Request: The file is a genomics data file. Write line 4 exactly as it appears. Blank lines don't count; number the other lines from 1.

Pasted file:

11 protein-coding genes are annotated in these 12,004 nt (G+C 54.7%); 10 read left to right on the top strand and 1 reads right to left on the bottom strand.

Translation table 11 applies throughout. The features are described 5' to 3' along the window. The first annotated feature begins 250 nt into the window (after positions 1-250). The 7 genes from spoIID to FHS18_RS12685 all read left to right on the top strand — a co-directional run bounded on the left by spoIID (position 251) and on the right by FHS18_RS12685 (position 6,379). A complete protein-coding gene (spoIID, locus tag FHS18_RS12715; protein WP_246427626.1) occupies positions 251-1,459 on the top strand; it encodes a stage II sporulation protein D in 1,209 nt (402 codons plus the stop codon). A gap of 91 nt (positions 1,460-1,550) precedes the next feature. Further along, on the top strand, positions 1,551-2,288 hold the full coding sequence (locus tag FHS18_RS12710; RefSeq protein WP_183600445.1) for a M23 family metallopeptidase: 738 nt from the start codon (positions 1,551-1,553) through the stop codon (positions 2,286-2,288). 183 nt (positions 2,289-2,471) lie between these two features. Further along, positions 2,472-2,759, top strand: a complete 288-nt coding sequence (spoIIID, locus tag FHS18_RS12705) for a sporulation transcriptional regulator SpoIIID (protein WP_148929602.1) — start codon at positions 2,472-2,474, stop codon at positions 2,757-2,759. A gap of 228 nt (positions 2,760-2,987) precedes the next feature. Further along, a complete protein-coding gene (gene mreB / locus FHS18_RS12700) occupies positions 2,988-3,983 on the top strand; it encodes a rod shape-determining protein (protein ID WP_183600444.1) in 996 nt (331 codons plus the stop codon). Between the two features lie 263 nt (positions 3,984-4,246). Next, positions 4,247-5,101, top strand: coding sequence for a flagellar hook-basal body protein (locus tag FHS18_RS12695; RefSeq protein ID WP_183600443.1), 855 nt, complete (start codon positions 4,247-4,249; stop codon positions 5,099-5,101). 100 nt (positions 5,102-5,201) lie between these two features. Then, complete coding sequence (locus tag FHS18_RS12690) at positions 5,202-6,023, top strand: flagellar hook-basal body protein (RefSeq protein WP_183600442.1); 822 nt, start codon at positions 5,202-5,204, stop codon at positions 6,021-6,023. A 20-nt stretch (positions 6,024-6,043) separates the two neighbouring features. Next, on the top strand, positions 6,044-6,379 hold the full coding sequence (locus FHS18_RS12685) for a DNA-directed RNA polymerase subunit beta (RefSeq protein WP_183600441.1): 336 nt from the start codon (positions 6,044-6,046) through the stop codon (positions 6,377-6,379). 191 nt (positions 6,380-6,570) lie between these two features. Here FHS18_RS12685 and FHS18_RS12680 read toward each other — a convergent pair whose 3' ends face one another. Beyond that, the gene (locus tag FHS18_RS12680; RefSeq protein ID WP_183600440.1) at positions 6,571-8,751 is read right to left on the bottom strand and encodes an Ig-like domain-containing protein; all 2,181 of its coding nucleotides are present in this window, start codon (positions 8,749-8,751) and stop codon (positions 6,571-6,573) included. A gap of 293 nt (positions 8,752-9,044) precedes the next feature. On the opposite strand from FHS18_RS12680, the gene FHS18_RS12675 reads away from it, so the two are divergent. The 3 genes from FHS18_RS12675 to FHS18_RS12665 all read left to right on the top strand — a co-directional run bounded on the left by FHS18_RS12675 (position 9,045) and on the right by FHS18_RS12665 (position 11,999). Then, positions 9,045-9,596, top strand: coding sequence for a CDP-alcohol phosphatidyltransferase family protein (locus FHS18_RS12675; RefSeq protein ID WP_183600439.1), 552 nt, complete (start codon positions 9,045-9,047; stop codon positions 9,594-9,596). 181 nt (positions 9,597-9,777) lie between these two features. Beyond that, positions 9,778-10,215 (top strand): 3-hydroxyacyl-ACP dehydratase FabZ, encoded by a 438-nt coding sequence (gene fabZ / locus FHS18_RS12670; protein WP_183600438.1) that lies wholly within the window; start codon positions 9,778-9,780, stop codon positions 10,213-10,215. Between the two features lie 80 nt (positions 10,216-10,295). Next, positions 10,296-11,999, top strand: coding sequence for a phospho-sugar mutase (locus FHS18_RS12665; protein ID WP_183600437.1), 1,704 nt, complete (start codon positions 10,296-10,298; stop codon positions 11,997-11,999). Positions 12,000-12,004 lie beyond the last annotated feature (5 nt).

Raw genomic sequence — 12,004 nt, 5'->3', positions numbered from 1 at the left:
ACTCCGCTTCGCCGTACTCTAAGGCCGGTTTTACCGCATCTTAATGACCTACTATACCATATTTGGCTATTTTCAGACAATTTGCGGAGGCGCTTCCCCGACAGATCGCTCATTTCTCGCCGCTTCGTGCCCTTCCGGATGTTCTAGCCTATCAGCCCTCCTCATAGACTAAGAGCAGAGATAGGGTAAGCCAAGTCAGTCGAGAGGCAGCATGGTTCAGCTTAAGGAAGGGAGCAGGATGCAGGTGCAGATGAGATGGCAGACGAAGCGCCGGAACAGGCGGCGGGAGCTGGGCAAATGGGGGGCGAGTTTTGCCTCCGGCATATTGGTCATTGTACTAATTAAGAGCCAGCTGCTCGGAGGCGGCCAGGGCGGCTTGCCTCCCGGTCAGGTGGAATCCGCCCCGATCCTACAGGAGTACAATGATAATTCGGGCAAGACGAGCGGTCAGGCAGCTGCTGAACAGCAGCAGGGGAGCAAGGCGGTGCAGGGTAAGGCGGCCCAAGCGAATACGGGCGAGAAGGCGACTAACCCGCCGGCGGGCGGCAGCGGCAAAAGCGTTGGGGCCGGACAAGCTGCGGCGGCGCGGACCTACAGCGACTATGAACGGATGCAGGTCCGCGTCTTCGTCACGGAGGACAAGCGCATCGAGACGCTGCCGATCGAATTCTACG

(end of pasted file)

ACTCCGCTTCGCCGTACTCTAAGGCCGGTTTTACCGCATCTTAATGACCTACTATACCATATTTGGCTATTTTCAGACAATTTGCGGAGGCGCTTCCCCGACAGATCGCTCATTTCTCGCCGCTTCGTGCCCTTCCGGATGTTCTAGCCTATCAGCCCTCCTCATAGACTAAGAGCAGAGATAGGGTAAGCCAAGTCAGTCGAGAGGCAGCATGGTTCAGCTTAAGGAAGGGAGCAGGATGCAGGTGCAGATGAGATGGCAGACGAAGCGCCGGAACAGGCGGCGGGAGCTGGGCAAATGGGGGGCGAGTTTTGCCTCCGGCATATTGGTCATTGTACTAATTAAGAGCCAGCTGCTCGGAGGCGGCCAGGGCGGCTTGCCTCCCGGTCAGGTGGAATCCGCCCCGATCCTACAGGAGTACAATGATAATTCGGGCAAGACGAGCGGTCAGGCAGCTGCTGAACAGCAGCAGGGGAGCAAGGCGGTGCAGGGTAAGGCGGCCCAAGCGAATACGGGCGAGAAGGCGACTAACCCGCCGGCGGGCGGCAGCGGCAAAAGCGTTGGGGCCGGACAAGCTGCGGCGGCGCGGACCTACAGCGACTATGAACGGATGCAGGTCCGCGTCTTCGTCACGGAGGACAAGCGCATCGAGACGCTGCCGATCGAATTCTACG